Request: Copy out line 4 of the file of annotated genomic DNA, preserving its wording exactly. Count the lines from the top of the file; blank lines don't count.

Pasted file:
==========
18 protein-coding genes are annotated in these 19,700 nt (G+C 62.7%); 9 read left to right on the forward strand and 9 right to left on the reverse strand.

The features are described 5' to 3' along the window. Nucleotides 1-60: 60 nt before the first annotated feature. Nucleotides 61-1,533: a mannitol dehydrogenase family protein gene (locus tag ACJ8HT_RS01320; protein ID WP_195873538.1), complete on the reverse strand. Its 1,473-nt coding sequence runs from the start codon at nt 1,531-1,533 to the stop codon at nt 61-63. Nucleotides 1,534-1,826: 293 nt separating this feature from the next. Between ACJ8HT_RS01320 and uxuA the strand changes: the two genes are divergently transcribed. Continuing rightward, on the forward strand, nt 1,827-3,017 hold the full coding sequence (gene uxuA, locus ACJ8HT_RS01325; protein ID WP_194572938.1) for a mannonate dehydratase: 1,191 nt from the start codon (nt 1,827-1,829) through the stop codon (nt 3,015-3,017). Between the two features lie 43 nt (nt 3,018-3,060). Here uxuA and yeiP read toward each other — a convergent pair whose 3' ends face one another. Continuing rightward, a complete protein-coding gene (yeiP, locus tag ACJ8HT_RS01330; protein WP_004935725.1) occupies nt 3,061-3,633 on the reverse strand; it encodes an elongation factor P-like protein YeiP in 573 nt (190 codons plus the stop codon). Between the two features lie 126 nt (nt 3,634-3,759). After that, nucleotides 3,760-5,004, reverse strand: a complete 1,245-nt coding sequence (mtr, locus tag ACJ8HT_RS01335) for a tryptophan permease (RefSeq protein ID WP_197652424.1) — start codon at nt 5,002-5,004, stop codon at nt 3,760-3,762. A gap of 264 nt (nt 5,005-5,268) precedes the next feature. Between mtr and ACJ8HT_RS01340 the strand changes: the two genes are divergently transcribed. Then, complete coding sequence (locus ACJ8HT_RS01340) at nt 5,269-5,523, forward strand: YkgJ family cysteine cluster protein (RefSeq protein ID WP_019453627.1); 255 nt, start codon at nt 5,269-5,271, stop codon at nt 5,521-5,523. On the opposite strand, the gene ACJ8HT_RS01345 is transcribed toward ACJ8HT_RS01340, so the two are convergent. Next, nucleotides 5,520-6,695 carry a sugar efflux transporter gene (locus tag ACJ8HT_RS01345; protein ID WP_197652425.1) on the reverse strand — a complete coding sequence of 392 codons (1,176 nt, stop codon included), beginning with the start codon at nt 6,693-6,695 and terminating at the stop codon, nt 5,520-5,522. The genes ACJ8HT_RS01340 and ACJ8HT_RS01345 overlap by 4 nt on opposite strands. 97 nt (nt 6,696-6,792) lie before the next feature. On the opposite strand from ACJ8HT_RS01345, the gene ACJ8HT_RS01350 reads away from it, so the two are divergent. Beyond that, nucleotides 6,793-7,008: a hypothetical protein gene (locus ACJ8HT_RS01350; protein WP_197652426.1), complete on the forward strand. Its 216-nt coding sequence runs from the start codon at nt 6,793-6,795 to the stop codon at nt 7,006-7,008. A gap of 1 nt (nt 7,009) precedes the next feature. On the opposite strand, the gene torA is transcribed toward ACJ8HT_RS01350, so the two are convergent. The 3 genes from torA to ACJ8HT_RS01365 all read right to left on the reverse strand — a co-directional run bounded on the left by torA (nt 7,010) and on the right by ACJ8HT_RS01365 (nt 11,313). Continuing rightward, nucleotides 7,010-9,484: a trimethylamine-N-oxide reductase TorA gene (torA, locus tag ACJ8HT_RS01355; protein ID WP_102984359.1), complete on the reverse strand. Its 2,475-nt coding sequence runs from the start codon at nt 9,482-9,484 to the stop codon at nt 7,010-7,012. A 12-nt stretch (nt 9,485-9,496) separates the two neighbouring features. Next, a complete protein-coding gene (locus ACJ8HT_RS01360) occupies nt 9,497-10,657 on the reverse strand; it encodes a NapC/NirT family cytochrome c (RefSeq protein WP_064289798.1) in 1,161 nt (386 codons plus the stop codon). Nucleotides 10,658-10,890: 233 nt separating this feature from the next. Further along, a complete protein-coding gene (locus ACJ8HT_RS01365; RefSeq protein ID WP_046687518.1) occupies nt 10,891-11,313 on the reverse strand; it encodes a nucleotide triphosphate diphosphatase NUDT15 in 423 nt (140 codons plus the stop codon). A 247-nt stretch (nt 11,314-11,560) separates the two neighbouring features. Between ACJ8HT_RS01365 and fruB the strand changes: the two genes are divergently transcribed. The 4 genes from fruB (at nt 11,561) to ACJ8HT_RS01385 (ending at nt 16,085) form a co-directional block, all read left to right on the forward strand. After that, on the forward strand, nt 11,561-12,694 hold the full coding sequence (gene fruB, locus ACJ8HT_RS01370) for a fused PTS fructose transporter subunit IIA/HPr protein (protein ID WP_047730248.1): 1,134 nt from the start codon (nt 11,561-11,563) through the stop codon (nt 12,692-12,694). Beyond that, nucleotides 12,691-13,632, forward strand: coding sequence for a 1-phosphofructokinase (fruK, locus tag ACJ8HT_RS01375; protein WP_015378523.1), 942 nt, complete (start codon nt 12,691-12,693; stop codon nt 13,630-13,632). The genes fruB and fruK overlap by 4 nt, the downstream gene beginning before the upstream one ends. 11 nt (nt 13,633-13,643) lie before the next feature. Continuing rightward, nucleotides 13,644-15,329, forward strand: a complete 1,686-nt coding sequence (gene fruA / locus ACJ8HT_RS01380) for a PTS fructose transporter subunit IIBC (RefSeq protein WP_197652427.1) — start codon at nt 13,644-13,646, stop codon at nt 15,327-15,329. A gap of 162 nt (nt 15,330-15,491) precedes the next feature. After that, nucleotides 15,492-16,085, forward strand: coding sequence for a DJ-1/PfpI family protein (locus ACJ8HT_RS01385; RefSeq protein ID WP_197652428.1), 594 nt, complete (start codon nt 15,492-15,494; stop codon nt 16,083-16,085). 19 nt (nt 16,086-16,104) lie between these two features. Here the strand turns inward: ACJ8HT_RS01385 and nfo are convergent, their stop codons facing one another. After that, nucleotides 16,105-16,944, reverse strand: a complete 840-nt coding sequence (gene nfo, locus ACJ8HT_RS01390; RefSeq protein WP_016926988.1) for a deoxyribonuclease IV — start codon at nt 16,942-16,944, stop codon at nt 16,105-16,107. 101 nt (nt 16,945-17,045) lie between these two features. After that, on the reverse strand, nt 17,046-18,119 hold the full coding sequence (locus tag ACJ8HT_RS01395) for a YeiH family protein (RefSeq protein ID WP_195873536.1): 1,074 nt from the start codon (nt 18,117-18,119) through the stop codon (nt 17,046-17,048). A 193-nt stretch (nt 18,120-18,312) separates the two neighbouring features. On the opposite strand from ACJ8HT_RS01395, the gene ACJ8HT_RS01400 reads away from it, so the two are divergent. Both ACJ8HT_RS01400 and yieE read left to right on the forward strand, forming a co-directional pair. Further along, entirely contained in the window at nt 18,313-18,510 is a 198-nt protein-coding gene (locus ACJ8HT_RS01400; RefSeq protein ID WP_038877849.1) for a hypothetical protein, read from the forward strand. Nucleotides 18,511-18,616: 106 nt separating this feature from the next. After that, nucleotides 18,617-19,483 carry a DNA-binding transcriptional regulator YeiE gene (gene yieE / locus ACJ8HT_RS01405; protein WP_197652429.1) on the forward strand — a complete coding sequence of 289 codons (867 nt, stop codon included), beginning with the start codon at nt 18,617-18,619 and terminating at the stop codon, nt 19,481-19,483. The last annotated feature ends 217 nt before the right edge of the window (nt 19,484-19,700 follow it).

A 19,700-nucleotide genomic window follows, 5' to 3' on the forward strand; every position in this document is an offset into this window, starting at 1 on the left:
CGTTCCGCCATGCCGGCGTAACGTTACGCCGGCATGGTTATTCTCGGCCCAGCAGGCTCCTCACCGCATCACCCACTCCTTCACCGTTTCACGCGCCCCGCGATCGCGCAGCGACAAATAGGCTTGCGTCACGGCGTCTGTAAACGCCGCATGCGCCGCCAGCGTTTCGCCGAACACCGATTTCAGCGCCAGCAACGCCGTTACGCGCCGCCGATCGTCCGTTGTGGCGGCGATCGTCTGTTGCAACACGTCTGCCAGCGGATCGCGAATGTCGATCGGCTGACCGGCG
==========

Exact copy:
CGTTCCGCCATGCCGGCGTAACGTTACGCCGGCATGGTTATTCTCGGCCCAGCAGGCTCCTCACCGCATCACCCACTCCTTCACCGTTTCACGCGCCCCGCGATCGCGCAGCGACAAATAGGCTTGCGTCACGGCGTCTGTAAACGCCGCATGCGCCGCCAGCGTTTCGCCGAACACCGATTTCAGCGCCAGCAACGCCGTTACGCGCCGCCGATCGTCCGTTGTGGCGGCGATCGTCTGTTGCAACACGTCTGCCAGCGGATCGCGAATGTCGATCGGCTGACCGGCG